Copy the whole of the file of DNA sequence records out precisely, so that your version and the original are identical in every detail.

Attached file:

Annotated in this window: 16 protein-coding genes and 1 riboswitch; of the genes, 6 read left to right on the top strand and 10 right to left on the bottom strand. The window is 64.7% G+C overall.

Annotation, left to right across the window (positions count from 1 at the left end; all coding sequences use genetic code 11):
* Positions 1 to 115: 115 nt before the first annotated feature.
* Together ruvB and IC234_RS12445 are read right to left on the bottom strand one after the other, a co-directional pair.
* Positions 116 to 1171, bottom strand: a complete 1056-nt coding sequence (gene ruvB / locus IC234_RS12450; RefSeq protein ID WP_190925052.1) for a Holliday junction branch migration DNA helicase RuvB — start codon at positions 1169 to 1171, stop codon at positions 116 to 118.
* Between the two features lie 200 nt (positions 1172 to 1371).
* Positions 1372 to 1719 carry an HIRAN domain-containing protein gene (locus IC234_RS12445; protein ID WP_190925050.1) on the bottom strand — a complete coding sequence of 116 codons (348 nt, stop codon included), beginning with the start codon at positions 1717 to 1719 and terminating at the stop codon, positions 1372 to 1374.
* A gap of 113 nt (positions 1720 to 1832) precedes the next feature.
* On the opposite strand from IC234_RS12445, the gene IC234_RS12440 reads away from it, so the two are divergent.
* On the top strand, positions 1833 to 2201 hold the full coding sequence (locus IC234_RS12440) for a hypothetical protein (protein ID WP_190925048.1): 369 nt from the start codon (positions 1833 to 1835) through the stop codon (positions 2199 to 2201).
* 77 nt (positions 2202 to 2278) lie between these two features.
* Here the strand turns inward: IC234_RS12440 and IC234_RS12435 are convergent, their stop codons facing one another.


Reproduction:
Annotated in this window: 16 protein-coding genes and 1 riboswitch; of the genes, 6 read left to right on the top strand and 10 right to left on the bottom strand. The window is 64.7% G+C overall.

Annotation, left to right across the window (positions count from 1 at the left end; all coding sequences use genetic code 11):
* Positions 1 to 115: 115 nt before the first annotated feature.
* Together ruvB and IC234_RS12445 are read right to left on the bottom strand one after the other, a co-directional pair.
* Positions 116 to 1171, bottom strand: a complete 1056-nt coding sequence (gene ruvB / locus IC234_RS12450; RefSeq protein ID WP_190925052.1) for a Holliday junction branch migration DNA helicase RuvB — start codon at positions 1169 to 1171, stop codon at positions 116 to 118.
* Between the two features lie 200 nt (positions 1172 to 1371).
* Positions 1372 to 1719 carry an HIRAN domain-containing protein gene (locus IC234_RS12445; protein ID WP_190925050.1) on the bottom strand — a complete coding sequence of 116 codons (348 nt, stop codon included), beginning with the start codon at positions 1717 to 1719 and terminating at the stop codon, positions 1372 to 1374.
* A gap of 113 nt (positions 1720 to 1832) precedes the next feature.
* On the opposite strand from IC234_RS12445, the gene IC234_RS12440 reads away from it, so the two are divergent.
* On the top strand, positions 1833 to 2201 hold the full coding sequence (locus IC234_RS12440) for a hypothetical protein (protein ID WP_190925048.1): 369 nt from the start codon (positions 1833 to 1835) through the stop codon (positions 2199 to 2201).
* 77 nt (positions 2202 to 2278) lie between these two features.
* Here the strand turns inward: IC234_RS12440 and IC234_RS12435 are convergent, their stop codons facing one another.